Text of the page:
Monday, December 31, 2018

Long Term Wrap-up: 2016 Honda Accord Touring

With every new year, the saying is always "out with the old, in with the new." Since 2019 is only a few hours away, I figure, why not do just that? Towards the end of the year, East Brother and I made the decision to part ways with our 2016 Honda Accord Touring ahead of schedule. We bought the car for two main reasons, and over the course of nearly two and a half years, both of those reasons became moot with further developments within our personal lives.

The first reason we decided to get the Accord back in June of 2016 was because I was working in West Los Angeles at the time. Anyone familiar with traffic in LA knows that driving from anywhere into West LA during practically all hours of the day is a nightmare. Even though my commute was only 14 miles one way, it often took nearly an hour and a half each way. This meant I was spending approximately three hours every day on the road. Doing it in my S2000 was getting draining after about two weeks, so I decided that I needed a daily driver to help me get to and from work. In August of 2017, I changed jobs and started working locally again, bringing my commute down to 15 minutes each way. I did continue to daily drive the Accord up until about a month ago. 

Our second reason for getting the Accord was because East Brother needed a supplemental vehicle to use that could take him beyond the 80 mile range of his then Ford Focus Electric. Being a gasoline powered V6, this was obviously no problem at all for the Accord. East Brother did take the Accord on a few longer trips but in October of last year, he acquired a 2017 Chevy Bolt to replace the Focus. With a 250 mile range per charge, East Brother suddenly had little use for a gasoline powered car for longer trips as his Bolt could take him on longer road trips, with some careful planning. 

Now that our two primary reasons for having the car are no longer valid, and with the value of the car being worth more than what we owed, we figured we would go ahead and part ways with the car ahead of schedule. This was also a boon for me since the insurance for the Accord kept creeping up every six months, despite having a clean driving record. We ended up taking the car to our local CarMax, where we were offered quite a pretty good sum of money for the car, and parted ways with it. Within less than a week of being posted, the car was sold. I can't say I'm really surprised since East Brother and I took very good care of the car. With the exception of a prematurely dead battery (which seems to have happened to a lot of our Honda/Acura vehicles), the car was in perfect shape.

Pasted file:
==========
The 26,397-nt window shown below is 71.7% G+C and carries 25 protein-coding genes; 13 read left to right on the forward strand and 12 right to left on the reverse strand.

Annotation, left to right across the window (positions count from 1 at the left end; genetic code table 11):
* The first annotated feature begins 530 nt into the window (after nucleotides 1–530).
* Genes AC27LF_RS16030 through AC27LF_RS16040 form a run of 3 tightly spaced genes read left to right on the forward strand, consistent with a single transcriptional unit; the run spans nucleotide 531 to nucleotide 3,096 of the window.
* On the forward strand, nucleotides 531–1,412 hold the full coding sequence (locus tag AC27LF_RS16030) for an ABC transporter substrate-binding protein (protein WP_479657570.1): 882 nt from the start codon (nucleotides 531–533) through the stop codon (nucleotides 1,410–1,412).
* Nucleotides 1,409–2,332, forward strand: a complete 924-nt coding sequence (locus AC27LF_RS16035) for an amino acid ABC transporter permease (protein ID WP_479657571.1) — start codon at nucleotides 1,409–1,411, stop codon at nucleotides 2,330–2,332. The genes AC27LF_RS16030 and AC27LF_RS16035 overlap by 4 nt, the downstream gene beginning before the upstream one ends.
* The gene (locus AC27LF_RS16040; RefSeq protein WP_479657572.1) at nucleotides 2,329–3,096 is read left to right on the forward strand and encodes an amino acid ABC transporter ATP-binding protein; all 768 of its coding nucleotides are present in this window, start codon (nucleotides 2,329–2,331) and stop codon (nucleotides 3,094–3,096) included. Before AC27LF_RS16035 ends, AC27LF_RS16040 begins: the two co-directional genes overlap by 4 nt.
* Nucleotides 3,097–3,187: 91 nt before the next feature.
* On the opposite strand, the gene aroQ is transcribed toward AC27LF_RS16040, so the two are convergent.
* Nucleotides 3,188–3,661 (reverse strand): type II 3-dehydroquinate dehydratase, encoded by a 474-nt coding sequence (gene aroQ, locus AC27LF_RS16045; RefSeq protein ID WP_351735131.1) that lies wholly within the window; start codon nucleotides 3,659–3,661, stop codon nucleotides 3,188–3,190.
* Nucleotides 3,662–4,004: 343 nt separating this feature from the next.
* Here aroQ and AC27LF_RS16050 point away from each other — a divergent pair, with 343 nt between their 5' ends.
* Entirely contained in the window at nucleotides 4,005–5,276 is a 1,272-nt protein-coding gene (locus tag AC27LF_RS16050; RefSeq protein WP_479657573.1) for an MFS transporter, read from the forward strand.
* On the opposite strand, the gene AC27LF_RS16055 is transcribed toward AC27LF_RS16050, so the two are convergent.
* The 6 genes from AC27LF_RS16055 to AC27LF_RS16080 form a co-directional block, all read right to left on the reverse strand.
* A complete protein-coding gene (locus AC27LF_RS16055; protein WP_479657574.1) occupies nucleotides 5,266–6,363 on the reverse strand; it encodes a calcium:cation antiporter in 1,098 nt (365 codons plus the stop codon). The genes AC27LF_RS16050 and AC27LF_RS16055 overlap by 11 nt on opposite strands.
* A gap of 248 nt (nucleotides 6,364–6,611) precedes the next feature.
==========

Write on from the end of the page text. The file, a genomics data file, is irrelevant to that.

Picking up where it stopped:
Now that the car is no longer in our possession, I figure now is a great time to take a look at what was great and what was not so great about our 2016 Honda Accord Touring.

What Was Great

Overall, the Accord was a fantastic and comfortable car to drive. It was loaded to the gills with tech, offered ample power, was well equipped for a non-luxury branded car, and was a really great car to look at. The best part was for the price, it offered more luxury, power, and tech than most luxury cars in the same size class worth twice the amount. I do want to focus on a few specific details about what made me like the Accord so much. 

Even though we are already on the 10th generation Accord, and even though I think the 10th generation Accord is a relatively handsome car, I really do like the look of our 2016 Accord more. The Touring model, with the 19 inch wheels, LED headlights, and various sporty touches made it the sportiest looking Accord to date. With its 3.5 liter V6, it also had the power to actually match those looks. When we first acquired the car, I had some wild thoughts about doing a lot of under the skin upgrades because it already looked like it could pass for an Acura Type-S vehicle.